Shortly after Ruth Bader Ginsburg’s death, Sen. Ted Cruz (R-Tex.) made the case for Republicans doing what they refused to in 2016: fill a Supreme Court vacancy in a presidential election year.
“We cannot have Election Day come and go with a 4-4 court,” Cruz told Fox News’s Sean Hannity, adding: “I think we risk a constitutional crisis if we do not have a nine-justice Supreme Court, particularly when there is such a risk of a contested election.”
It bears noting that Republicans weren’t nearly so concerned such a prospect in 2016; in fact, Cruz himself said back then that a 4-4 court would be no big deal. But the thrust of his recent comments was telling. Republicans would very much like to have a GOP-appointed justice to help resolve any disputes arising about the 2020 election. President Trump has also said as much.
That prospect already loomed large given all the legal wrangling over increased mail-in ballots during the coronavirus pandemic. Now it looms even larger.
The Supreme Court on Monday did indeed deadlock on a key voting issue in a key state. In a 4-4 split, it failed to reach an agreement on whether to stop Pennsylvania from counting mail-in ballots received after Election Day (but postmarked by that day). The lack of a stay in the case was a win for Democrats, because it keeps in place the Pennsylvania state Supreme Court’s ruling that such ballots can be counted up to three days after Election Day. Republicans had sought to put that decision on hold — one of many GOP efforts to apply stricter rules to mail-in voting, which leans overwhelmingly Democratic right now.
But the ruling was also somewhat ominous for Democrats, in that it reinforces the impact Amy Coney Barrett’s ascension could have on the court, rather quickly.
Election law experts noted that the decision was notable for a couple reasons.
One is how it was handed down. The justices didn’t explain their decision, meaning we don’t really know what they were thinking and what the source of the deadlock might have been. All we know is that the court’s four most conservative justices — Clarence Thomas, Samuel Alito, Neil M. Gorsuch and Brett M. Kavanaugh — all would have granted the stay, and that Chief Justice John G. Roberts Jr. joined the three most liberal justices in opposing it.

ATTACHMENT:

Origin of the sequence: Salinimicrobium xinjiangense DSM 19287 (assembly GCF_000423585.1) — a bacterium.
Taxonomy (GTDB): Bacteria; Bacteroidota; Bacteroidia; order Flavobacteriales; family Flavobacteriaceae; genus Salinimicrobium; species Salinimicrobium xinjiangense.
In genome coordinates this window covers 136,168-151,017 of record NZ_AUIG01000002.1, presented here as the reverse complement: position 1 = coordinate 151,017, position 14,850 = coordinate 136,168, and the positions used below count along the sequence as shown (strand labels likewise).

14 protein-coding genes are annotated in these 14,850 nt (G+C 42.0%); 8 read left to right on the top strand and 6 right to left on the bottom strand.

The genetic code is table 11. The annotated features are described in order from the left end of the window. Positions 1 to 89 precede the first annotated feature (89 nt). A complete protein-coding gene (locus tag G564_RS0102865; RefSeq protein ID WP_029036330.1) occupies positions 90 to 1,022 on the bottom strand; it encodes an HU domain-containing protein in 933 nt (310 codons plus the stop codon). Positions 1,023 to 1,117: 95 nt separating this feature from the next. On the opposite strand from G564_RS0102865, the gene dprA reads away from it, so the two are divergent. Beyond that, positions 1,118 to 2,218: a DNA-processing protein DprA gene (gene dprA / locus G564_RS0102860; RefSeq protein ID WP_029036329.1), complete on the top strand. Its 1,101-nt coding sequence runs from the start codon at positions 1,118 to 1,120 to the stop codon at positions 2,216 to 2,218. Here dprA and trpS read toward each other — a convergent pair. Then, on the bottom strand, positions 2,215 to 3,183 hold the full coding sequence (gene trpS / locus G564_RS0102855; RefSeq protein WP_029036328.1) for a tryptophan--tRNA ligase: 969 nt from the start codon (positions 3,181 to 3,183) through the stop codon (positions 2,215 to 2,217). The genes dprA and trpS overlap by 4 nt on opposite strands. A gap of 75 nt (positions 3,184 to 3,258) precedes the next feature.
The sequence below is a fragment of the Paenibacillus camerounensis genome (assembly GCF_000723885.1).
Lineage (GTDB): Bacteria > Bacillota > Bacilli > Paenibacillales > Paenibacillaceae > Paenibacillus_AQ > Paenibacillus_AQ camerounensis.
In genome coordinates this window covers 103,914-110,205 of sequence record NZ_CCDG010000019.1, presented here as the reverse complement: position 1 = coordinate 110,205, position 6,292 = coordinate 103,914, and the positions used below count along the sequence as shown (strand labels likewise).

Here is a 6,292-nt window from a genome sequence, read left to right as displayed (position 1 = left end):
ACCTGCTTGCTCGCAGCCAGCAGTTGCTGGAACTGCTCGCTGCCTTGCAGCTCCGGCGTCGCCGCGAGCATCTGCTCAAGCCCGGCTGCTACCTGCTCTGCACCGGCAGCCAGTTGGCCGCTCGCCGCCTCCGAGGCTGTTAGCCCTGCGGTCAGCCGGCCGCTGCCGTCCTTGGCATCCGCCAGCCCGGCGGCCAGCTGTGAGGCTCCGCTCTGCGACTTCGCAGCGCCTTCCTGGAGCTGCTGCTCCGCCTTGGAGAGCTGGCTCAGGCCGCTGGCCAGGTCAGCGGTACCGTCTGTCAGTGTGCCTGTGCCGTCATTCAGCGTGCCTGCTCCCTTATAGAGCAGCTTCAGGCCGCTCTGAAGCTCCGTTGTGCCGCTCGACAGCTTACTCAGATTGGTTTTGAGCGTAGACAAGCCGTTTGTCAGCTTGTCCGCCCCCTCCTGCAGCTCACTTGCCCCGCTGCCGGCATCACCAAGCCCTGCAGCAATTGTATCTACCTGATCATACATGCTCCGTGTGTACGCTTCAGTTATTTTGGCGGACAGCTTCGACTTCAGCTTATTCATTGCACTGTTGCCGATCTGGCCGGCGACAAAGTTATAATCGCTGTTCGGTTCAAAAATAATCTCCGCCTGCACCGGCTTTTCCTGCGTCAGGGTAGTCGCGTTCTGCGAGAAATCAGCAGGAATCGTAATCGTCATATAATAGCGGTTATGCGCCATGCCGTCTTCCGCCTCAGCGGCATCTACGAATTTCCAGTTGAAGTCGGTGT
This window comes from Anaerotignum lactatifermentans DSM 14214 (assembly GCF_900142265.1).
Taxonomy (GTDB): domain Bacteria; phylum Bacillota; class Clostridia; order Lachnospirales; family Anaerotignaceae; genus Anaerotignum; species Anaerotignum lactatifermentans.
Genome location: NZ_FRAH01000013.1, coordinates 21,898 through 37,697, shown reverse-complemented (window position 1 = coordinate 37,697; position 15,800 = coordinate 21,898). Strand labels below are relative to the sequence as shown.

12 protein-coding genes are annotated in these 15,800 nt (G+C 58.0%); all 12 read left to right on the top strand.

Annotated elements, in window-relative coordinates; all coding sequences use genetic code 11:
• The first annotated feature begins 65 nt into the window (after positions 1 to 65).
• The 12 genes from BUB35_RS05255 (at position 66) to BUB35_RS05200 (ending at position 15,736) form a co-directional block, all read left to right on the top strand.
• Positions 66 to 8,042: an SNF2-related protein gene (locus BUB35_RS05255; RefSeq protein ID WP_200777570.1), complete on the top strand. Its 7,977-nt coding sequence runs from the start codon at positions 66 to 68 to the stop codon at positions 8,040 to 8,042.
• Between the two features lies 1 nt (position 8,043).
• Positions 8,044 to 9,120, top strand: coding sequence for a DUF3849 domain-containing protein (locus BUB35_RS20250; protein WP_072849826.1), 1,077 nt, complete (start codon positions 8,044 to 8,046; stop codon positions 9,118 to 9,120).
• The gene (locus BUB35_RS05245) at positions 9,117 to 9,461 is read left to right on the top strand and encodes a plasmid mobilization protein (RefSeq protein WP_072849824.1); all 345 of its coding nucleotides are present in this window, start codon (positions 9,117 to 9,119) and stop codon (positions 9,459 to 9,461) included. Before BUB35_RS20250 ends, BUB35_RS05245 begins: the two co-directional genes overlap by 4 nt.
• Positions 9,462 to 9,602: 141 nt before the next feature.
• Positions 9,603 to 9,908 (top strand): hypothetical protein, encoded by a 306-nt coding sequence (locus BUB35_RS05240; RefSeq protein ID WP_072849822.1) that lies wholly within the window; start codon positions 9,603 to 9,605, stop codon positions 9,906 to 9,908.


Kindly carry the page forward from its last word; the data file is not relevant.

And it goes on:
The second is that the deadlock occurred despite two weeks of negotiations. That suggests the justices genuinely tried to reach an agreement — and failed.
It’s impossible to say the court, as it’s currently constituted, might split 4-4 on any other specific case involving voting rights, but the failure to reach an agreement despite an apparent attempt to — and along such firm ideological lines — suggests it’s quite possible. And that means that Barrett could almost instantly become the swing vote on these issues if and when she’s confirmed. (The Judiciary Committee is set to vote on her nomination this week, with the full Senate scheduled to give its final sign-off next week). It’s even conceivable that she could have an impact on the Pennsylvania case, given the decision was merely about a temporary halt and didn’t deal wit the merits of the case.
The question from there is whether she would actually intervene. And it’s a complicated one.
During her confirmation hearing, Democrats repeatedly pressed Barrett on whether she would recuse herself from cases involving the 2020 election — fearing just such a scenario in which a new justice would effectively help the president who had just nominated her. Sen. Patrick J. Leahy (D-Vt.) noted that then-Michigan state Supreme Court Justice Joan Larsen and a colleague had in 2016 recused themselves from a case involving a potential recount of the state’s votes because they had been on Trump’s list of potential Supreme Court nominees.